Not an oil tax but a tax on alcohol is the crying need [``Tax gasoline now,'' Feb. 4]. Struggling working people deserve to get a lowered price on gas and heating oil. Alcohol, on the other hand, flows like water in America, and no one is forced to buy or drink it. Liquor companies continue to amass windfall profits and buy up other companies.
Besides helping the deficit, a 30 percent tax on all alcohol would also reduce highway accidents that cause so much hand wringing. Ada Roxbury Carmel, Calif.
We have been awash in coverage of the glut in oil production and the associated plummet in oil prices. While there is good reason to be pleased with lower oil prices, two critical aspects of the current global oil situation have been given short shrift.
First, a major reason for OPEC's problems is that many nonoil-producing nations decided a decade ago to build nuclear power plants to replace oil. Last year the world got almost as much energy from nuclear power as was produced by North Sea and Mexican oil fields combined.
Nuclear power has caused a permanent loss of 6 million barrels per day of oil for OPEC -- or put another way, it has meant that some oil-importing nations have been able to avoid purchasing more than $50 billion a year in oil imports in just one year.
Enough nuclear plants are in the ``pipeline'' to replace another $15 billion a year in oil imports.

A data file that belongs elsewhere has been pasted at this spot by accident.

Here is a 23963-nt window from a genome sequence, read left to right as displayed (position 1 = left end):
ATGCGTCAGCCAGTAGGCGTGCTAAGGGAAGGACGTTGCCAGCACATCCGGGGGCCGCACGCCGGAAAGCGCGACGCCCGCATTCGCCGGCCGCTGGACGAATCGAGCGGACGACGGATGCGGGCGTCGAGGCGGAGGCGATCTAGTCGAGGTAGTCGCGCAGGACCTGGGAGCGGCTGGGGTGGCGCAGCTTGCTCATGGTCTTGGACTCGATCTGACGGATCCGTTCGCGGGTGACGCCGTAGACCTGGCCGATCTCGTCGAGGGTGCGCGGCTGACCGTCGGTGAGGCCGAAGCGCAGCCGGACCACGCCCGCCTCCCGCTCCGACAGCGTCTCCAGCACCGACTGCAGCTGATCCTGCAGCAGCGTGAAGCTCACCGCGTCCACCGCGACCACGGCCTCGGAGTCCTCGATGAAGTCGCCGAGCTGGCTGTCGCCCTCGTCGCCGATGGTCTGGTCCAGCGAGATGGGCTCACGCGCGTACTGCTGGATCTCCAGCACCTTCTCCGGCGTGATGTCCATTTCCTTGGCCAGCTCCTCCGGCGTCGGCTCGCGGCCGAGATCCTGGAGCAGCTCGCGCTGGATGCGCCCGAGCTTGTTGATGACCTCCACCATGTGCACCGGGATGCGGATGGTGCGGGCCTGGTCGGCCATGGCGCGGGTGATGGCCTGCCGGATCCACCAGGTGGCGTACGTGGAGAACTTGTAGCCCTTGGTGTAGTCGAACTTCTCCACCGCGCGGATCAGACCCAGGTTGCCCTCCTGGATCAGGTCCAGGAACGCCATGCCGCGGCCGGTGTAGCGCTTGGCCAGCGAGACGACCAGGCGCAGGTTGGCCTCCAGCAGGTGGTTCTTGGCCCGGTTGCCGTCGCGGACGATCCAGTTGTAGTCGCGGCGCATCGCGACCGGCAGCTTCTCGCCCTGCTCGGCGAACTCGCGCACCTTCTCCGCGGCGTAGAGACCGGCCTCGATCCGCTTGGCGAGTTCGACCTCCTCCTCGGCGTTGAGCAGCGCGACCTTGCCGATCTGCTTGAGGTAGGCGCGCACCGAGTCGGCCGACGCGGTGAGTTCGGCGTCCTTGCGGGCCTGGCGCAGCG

That we should keep encouraging this trend is evident when one considers a second, largely ignored fact; i.e., despite the current oil production glut, the world is consuming a nonreplenishable resource.
In the period 1955-64, the world added three times as much oil to reserves as was consumed; from 1965 to '74, world reserves increased by twice as much as total consumption; but from 1975 to '84, when the incentive to find oil was unprecedented because prices were at an all-time high, the world, for the first time, consumed twice as much oil as was added to total reserves!
These lessons are well recognized by our allies as they press forward with the complementary goals of increased efficiency and increased nuclear power production.
Here in the US as we watch our nuclear energy industry fade away, we seem to have absorbed only half the lesson. Prof. Sullivan Marsden Jr. Stanford University Petroleum Engineering Stanford, Calif.
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